‘Steamships Trading Company 1918-2008: A History’ by James Sinclair, Alan Caudell and Associates, Palm Cove Qld., 2008, 468pp. Around $300 or K450 if you can find a copy. I understand Bill Mcgrath at Pacific Bookhouse has one for sale
THIS MASSIVE BOOK is not commercially available and it has taken me a while to lay my hands on a copy.
It weighs 2.8 kilograms and measures 346x250x37 mm. It is a sort of personal indulgence on the part of past Steamies directors and board chairmen.
Lugging it from Steamies head office on Champion Parade to the airport in my backpack worked up quite a sweat.
Having read it, I would urge Steamies to consider bringing out an abridged version in a cheaper paperback.
It is a book well worth reading because the history of the company runs parallel to that of Papua New Guinea. The numerous crossovers are both fascinating and enlightening.
A paperback would also mitigate the aching arms that you will inevitably experience reading the present version.
Jim Sinclair is no Shakespeare but he is a very deft master wordsmith. He is also meticulous with a capital ‘M’.
He has been producing these sorts of commissioned volumes for some time now and they are building up to be a unique reflection on Papua New Guinea’s past. He is currently working on a commissioned history of Edie Creek.
He told me that when he was posted to Port Moresby just before independence as a district commissioner with a vague portfolio and not a little spare time on his hands, that he noticed the Australian administration diligently junking what they thought were irrelevant records.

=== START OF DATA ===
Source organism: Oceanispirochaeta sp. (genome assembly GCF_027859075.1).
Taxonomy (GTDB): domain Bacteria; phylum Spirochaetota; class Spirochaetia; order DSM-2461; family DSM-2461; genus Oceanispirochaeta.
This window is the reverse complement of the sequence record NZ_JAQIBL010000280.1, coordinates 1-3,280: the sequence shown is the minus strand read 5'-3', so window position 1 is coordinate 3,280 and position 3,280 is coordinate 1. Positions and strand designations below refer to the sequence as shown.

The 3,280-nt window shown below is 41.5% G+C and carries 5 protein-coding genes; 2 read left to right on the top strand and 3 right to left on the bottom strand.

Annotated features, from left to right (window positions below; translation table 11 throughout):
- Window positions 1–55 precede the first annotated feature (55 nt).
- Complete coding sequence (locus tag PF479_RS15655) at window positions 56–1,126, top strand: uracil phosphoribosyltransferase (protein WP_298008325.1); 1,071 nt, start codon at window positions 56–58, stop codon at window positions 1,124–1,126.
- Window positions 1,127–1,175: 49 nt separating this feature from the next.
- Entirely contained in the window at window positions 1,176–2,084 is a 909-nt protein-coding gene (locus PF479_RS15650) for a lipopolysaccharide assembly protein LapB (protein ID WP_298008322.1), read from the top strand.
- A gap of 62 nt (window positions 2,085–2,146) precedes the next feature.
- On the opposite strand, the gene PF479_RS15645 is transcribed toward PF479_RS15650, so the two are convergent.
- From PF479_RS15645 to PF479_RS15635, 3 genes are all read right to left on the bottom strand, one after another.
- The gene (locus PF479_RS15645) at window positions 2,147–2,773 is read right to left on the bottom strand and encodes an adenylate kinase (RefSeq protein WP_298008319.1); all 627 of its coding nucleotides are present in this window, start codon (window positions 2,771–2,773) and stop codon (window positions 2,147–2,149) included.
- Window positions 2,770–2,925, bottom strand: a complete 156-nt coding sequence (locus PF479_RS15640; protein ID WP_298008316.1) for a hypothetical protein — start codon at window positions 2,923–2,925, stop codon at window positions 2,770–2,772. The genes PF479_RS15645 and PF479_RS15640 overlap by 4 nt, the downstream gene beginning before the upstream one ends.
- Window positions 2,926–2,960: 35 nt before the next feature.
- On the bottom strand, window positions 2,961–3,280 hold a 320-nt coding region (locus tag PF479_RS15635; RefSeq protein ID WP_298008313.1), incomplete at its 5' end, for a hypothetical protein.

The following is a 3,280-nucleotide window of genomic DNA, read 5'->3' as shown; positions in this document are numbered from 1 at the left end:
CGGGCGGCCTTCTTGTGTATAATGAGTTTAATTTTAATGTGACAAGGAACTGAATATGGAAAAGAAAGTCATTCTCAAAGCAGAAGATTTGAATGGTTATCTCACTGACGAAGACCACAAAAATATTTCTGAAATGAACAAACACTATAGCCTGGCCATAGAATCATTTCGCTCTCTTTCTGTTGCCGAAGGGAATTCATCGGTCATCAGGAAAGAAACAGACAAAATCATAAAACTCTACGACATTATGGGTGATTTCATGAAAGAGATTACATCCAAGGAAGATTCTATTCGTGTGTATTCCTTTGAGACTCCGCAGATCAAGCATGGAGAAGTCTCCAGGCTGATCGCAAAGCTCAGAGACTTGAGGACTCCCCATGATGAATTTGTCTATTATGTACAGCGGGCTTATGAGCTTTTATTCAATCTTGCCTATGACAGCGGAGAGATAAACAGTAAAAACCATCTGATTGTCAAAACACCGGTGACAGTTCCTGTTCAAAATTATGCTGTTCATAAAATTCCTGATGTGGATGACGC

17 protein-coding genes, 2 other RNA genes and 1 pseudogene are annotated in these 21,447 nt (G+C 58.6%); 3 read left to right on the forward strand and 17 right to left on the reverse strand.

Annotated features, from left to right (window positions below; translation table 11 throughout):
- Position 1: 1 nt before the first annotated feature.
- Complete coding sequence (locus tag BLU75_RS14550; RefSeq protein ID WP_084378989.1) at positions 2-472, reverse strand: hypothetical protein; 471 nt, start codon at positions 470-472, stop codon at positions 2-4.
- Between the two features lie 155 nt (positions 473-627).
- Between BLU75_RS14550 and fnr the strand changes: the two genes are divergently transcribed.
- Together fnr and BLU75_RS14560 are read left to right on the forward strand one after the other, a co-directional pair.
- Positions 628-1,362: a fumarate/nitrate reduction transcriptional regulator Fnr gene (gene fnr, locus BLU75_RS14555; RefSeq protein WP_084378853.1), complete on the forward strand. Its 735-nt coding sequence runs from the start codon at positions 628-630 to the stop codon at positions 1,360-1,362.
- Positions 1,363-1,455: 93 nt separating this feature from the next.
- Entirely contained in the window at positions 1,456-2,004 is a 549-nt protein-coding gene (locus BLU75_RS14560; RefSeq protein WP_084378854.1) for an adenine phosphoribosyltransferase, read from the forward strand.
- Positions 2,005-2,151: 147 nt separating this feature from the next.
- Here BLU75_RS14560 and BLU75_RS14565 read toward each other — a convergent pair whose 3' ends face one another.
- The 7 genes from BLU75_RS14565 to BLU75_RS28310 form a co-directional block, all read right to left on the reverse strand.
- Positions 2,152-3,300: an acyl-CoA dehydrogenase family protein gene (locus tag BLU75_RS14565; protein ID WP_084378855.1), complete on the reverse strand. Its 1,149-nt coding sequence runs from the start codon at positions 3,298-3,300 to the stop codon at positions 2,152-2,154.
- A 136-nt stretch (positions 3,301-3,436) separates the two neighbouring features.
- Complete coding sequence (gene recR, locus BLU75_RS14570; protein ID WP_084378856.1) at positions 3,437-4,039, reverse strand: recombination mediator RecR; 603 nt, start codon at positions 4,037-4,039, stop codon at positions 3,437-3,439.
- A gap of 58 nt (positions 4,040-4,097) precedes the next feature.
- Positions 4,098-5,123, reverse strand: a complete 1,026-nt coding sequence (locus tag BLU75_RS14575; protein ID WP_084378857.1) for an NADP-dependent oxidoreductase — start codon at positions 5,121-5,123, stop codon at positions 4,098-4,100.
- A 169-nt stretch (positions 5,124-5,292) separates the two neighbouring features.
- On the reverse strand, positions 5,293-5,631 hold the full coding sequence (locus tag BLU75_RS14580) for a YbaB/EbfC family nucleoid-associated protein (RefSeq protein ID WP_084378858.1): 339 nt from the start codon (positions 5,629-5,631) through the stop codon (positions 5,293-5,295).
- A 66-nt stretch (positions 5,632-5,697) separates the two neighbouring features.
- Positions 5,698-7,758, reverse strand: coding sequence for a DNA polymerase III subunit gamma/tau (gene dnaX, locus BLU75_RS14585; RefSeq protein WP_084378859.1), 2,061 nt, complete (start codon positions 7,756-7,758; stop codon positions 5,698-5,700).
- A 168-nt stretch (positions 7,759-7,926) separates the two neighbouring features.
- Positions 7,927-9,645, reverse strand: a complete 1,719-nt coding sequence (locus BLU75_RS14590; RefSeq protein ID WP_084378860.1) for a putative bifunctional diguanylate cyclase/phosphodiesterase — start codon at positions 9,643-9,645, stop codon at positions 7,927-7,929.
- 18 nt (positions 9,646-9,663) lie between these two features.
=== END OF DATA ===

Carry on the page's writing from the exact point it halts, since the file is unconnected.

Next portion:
Jim managed to insert himself between the dumpers and the dump and this material now forms an important resource for his writing.
He got a scare in this year’s floods in Queensland but fortunately it all survived. He plans to leave it all to a selected institution when he finally runs out of steam.
But back to Steamies. The company kicked off around 1918
but a serendipitous event in 1924 was the impetus for its remarkable rise. The Steamies website tells the story.
“The company's history began in 1919. Retired sea captain Algernon Sydney Fitch was growing apples in Tasmania for a living when he read about a barge named the Southern Cross going aground in the Bass Strait.
“He decided to salvage it and travelled to Melbourne to raise 5,000 Pounds sterling and find a suitable ship for the salvage operations. He discovered a 90 ton coal burner, built in 1855, called the SS Queenscliffe. A group of businessmen backed Fitch and together formed a company which they appropriately called Steamships Limited.
“Fitch's plan had no connection with Papua and New Guinea. But what happens next was not in the scheme of things. The Southern Cross sank beneath the waves.
“To make matters worse the syndicate ran out of money whilst making the veteran Queenscliffe seaworthy. Fitch proposed that he sail the ship to Port Moresby and earn some money by trading along the Papuan coast. In 1924 the Public Company was formed”.
Steamies had many competitors over the years, including the mighty Burns Philp, but it outlived them all and is still thriving.
There are some good reasons for this, not the least being its long held policy of training and employing Papua New Guinean staff wherever possible.
Coupled with this were a commitment to Papua New Guinea in general and a refreshing aversion to the profit-at-all-cost mentality. It supported many charitable and other causes in Papua New Guinea, mostly in the background and without undue fanfare. It has been a strong supporter of the Crocodile Prize since its inception.